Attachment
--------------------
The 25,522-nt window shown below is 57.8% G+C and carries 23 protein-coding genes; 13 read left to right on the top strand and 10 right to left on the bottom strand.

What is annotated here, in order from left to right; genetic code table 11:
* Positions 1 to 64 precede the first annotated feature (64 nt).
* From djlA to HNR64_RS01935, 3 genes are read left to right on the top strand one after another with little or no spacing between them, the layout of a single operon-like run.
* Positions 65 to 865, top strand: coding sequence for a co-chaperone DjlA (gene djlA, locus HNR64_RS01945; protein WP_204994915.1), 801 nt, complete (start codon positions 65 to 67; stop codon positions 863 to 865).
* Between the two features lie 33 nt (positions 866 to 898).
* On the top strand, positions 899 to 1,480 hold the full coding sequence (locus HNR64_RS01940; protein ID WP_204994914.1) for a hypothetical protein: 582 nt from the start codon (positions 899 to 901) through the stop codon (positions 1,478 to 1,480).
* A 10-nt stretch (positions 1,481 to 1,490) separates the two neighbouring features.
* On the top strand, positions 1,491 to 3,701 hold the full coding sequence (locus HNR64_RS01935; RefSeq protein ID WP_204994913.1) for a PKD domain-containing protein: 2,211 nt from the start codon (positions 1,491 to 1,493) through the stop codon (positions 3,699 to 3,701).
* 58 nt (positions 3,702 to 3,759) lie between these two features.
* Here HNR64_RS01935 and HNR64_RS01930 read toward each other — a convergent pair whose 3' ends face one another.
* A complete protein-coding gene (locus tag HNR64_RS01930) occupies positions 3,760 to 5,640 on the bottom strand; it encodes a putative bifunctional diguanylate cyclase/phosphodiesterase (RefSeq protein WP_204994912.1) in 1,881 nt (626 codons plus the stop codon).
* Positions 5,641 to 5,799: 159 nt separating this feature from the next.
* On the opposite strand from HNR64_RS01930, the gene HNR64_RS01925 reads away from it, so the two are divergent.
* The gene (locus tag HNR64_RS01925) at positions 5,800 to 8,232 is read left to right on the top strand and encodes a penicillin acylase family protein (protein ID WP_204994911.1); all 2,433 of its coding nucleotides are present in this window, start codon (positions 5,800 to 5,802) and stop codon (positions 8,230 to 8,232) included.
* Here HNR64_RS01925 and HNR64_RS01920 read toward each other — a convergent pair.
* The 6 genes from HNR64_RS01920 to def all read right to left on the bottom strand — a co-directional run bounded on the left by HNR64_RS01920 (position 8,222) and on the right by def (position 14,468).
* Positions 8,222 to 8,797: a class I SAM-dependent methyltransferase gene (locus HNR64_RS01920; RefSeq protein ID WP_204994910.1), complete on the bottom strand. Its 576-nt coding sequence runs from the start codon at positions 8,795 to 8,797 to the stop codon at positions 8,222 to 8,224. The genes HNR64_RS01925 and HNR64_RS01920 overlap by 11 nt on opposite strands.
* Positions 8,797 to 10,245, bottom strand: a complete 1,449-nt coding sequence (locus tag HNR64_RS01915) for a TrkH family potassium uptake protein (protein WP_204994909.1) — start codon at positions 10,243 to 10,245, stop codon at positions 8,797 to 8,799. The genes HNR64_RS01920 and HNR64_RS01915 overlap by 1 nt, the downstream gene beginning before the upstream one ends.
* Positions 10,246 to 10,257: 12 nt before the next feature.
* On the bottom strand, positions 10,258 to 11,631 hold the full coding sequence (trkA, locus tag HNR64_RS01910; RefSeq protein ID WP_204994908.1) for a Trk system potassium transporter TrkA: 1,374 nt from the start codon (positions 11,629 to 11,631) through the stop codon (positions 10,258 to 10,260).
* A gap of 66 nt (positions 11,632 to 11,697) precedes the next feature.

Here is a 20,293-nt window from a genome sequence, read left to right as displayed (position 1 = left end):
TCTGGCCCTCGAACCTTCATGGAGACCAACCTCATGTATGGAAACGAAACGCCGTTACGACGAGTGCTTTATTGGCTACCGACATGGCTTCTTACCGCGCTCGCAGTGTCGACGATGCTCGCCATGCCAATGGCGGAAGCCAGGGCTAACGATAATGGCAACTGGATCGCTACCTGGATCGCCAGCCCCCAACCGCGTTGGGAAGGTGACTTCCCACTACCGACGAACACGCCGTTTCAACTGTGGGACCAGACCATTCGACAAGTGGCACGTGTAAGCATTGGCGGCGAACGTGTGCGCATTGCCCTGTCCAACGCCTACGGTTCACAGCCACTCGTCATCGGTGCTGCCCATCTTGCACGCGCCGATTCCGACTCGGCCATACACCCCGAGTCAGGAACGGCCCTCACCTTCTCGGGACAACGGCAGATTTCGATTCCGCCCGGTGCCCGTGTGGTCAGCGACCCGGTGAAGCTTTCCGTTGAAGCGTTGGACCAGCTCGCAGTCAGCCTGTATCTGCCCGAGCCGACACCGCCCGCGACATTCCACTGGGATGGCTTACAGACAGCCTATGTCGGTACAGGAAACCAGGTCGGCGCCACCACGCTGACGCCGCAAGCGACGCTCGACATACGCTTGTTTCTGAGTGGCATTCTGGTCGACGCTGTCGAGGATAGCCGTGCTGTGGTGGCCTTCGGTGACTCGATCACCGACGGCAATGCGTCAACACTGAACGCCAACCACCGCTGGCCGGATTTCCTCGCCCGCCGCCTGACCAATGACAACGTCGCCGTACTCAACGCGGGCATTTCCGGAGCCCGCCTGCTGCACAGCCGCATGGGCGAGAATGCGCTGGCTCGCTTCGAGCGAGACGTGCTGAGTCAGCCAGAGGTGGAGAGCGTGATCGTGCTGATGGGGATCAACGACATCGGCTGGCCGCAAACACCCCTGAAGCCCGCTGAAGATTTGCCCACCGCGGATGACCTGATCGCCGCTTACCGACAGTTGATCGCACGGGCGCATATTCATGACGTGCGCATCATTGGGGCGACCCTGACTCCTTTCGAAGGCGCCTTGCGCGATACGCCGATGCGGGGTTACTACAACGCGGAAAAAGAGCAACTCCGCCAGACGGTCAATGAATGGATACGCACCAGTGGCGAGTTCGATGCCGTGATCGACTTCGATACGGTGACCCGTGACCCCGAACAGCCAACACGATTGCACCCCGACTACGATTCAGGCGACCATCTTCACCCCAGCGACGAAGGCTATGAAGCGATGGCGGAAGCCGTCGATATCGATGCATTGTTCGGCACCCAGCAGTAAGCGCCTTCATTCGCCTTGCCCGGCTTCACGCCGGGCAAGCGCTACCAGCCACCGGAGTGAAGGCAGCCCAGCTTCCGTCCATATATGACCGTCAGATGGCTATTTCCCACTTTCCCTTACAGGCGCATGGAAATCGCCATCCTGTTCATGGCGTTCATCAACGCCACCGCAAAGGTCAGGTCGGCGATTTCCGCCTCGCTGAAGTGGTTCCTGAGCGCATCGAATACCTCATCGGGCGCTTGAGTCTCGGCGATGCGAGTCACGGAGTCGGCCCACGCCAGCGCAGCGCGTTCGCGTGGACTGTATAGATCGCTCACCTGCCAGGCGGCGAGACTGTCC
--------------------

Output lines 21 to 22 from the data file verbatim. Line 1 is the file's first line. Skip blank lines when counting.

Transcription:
* On the bottom strand, positions 10,258 to 11,631 hold the full coding sequence (trkA, locus tag HNR64_RS01910; RefSeq protein ID WP_204994908.1) for a Trk system potassium transporter TrkA: 1,374 nt from the start codon (positions 11,629 to 11,631) through the stop codon (positions 10,258 to 10,260).
* A gap of 66 nt (positions 11,632 to 11,697) precedes the next feature.